As promised, I will be doing a little review of my new camera and lens today.
First let me say, I am very happy with this camera and lens setup, but it takes more than a notion to learn how to use it to it's full capacity. I am finding there is a learning curve going from a point and shoot back to an SLR after so long.
I used to really be into photography years ago before the point and shoot revolution. I would never shoot with film over a 100 speed, usually opting for slide film either 64 or even sometimes 25 and then converting to prints or image transfers. I especially loved to shoot with black and white and infrared and would develop them myself.
All of the pictures that follow were shot in auto mode, that will be changing I can tell you, and they were various scenes from around the lake we just bought on. I am amazed how differently the camera would configure one shot from the next with the triangle of F stop, ISO speed and shutter speed. Some of which I would never have chosen in manual mode. I also need to learn the little idiosyncrysies of this camera itself. Like see that little switch on the side of the lens, the VR one? Yeah, well it seems that is for Vibration Reduction, helps you steady the image with the large lens, however, like on a computer, I found out ( after i shot all the pix) that you need to switch that ON after the camera is on and it has to be switched OFF before the camera gets turned off or it says the lens may rattle. No worries, just unmount the lens and remount it to correct. Problem is, I didn't read that until I got home and uploaded the pix! Lesson One learned.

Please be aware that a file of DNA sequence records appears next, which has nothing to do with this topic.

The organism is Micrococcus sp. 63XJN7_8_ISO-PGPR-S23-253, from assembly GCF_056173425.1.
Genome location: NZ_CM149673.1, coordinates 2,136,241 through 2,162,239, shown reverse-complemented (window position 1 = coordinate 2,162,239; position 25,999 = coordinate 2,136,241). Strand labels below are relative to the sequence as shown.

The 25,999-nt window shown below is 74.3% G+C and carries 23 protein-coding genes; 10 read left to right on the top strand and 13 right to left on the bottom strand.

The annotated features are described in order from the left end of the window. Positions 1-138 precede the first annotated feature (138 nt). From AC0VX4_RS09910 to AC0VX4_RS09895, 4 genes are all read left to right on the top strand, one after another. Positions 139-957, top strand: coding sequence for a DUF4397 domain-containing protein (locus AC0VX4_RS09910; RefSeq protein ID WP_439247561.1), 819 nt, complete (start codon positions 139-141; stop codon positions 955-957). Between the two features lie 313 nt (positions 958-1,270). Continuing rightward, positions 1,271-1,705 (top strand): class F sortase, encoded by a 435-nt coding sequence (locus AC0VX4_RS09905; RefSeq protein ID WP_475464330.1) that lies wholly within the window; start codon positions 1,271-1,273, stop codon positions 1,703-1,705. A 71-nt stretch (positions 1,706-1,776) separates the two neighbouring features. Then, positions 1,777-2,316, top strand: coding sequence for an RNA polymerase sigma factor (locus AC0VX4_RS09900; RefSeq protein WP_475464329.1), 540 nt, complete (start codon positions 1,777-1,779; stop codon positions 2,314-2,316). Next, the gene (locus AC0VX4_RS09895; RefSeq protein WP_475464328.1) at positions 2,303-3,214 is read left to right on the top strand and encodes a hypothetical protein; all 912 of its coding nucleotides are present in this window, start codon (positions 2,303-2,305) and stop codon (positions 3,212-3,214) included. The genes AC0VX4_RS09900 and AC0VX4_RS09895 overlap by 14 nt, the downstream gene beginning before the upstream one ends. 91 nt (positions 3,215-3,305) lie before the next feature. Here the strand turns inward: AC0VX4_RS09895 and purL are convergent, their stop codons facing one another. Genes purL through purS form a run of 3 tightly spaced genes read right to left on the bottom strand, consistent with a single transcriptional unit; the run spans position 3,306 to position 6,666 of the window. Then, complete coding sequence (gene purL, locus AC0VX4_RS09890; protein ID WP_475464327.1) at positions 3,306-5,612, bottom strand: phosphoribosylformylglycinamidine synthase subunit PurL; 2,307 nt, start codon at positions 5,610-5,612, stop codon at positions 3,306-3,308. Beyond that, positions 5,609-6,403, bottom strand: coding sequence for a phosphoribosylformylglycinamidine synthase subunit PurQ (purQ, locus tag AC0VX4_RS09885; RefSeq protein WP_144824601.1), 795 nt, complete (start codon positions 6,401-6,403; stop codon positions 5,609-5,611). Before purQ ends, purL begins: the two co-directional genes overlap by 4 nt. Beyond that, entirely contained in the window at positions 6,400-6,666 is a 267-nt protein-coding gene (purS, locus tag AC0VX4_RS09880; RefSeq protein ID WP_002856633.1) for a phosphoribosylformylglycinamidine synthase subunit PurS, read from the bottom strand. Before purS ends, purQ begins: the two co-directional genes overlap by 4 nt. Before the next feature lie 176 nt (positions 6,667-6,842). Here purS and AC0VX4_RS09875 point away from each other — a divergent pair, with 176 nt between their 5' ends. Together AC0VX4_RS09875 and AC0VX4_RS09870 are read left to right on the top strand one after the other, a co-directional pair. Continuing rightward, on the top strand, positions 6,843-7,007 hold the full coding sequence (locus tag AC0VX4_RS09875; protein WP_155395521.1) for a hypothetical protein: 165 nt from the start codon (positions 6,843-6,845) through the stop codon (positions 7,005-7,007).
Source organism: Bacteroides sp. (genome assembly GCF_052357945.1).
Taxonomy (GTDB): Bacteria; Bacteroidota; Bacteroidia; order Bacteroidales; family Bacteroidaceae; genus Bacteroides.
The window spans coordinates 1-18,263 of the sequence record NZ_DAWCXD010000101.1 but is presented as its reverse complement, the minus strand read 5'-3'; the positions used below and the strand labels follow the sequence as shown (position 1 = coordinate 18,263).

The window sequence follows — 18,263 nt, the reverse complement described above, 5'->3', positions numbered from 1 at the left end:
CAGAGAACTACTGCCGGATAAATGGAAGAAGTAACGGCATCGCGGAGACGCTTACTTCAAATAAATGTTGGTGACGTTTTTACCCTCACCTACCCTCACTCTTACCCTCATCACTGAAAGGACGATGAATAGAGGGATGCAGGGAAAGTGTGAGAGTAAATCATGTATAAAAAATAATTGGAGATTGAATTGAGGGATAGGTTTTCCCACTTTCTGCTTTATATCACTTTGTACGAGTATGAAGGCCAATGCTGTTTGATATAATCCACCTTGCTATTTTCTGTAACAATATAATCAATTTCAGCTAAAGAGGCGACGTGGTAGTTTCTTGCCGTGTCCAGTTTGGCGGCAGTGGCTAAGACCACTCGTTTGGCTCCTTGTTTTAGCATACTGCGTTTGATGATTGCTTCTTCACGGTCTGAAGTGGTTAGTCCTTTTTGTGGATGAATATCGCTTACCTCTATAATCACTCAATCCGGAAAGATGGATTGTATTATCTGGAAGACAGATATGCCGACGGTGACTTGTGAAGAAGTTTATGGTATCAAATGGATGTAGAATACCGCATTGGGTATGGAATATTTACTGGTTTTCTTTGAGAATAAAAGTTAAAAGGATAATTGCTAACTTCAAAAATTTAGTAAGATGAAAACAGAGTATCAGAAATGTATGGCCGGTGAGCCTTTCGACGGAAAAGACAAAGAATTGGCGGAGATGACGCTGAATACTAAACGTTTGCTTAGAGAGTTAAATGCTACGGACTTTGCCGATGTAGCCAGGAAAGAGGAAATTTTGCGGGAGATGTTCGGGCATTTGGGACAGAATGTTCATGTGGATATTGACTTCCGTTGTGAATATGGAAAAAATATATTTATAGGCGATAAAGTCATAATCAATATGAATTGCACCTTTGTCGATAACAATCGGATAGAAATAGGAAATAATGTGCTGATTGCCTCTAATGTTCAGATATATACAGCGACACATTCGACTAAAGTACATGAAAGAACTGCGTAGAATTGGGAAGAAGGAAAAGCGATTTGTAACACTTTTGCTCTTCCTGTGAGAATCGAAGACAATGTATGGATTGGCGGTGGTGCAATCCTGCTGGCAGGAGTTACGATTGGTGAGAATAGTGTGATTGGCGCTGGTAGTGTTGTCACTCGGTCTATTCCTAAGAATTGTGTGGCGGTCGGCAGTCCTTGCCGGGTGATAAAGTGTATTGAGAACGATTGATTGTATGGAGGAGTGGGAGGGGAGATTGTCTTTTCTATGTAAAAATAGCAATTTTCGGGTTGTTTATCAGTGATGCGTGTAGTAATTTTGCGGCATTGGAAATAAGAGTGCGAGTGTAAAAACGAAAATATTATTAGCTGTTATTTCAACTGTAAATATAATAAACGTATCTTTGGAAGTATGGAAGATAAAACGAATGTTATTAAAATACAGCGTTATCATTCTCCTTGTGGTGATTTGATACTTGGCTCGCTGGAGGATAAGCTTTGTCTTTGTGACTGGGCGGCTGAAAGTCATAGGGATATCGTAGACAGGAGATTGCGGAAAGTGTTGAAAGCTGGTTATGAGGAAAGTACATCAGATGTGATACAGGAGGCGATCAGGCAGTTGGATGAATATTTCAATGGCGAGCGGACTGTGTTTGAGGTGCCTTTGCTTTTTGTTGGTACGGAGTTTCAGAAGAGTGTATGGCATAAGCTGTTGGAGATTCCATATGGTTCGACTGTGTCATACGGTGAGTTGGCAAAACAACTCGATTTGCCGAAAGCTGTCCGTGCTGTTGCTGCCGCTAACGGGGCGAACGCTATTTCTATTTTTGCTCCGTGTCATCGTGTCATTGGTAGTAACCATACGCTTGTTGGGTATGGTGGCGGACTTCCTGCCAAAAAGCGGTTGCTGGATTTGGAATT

Don't you just love that Cheshire Cat smile of a moon? This was taken hand held, no tripod with me.
F 5.6 1/60 Iso 800. Love the way the 300mm lens can capture such an elusive shot though.
F5.6 1/160 ISO 800. This was taken from the bench on the dock and I was facing east. Sitting on the bench and turning to face west i shot the sunset below.
F 5 1/250 ISO 100 Isn't it incredible the difference in film speed from one direction to the other? I think it has mostly to do with the lens length, the sunset was wide , the moon telephoto, less light into the lens.
These cattle live on the opposite side of our lake, you can see the water tower in the distance, we are located to the right of it. F 5 1/100 ISO 400
F 5.3 1/60 ISO 450 And that's no bull
Isn't this cashmere cow beautiful? As cows go that is. F 5.3 1/60 ISO 450
As we were leaving the dock, this Lesser Blue Heron was making his way through the marshy edges looking for a little snack. F 5.6 1/125 ISO 800
F 5.6 1/125 ISO 900
These are the trees right outside our bedroom windows. F 7.1 1/200 ISO 200
With a lens this long it may be impossible to go really low in ISO without compromising too much in image quality from the speed and depth of field. But that's where this comes in. I have signed up to take an online class in going manual at Big Picture Classes as a refresher course and to learn the nuances of a DSLR. It's called Mastering Manual Mode with Elisha Snow. It begins Feb 3rd and runs for 8 weeks. Signups close on Feb 9th. Hope to see you in class with me!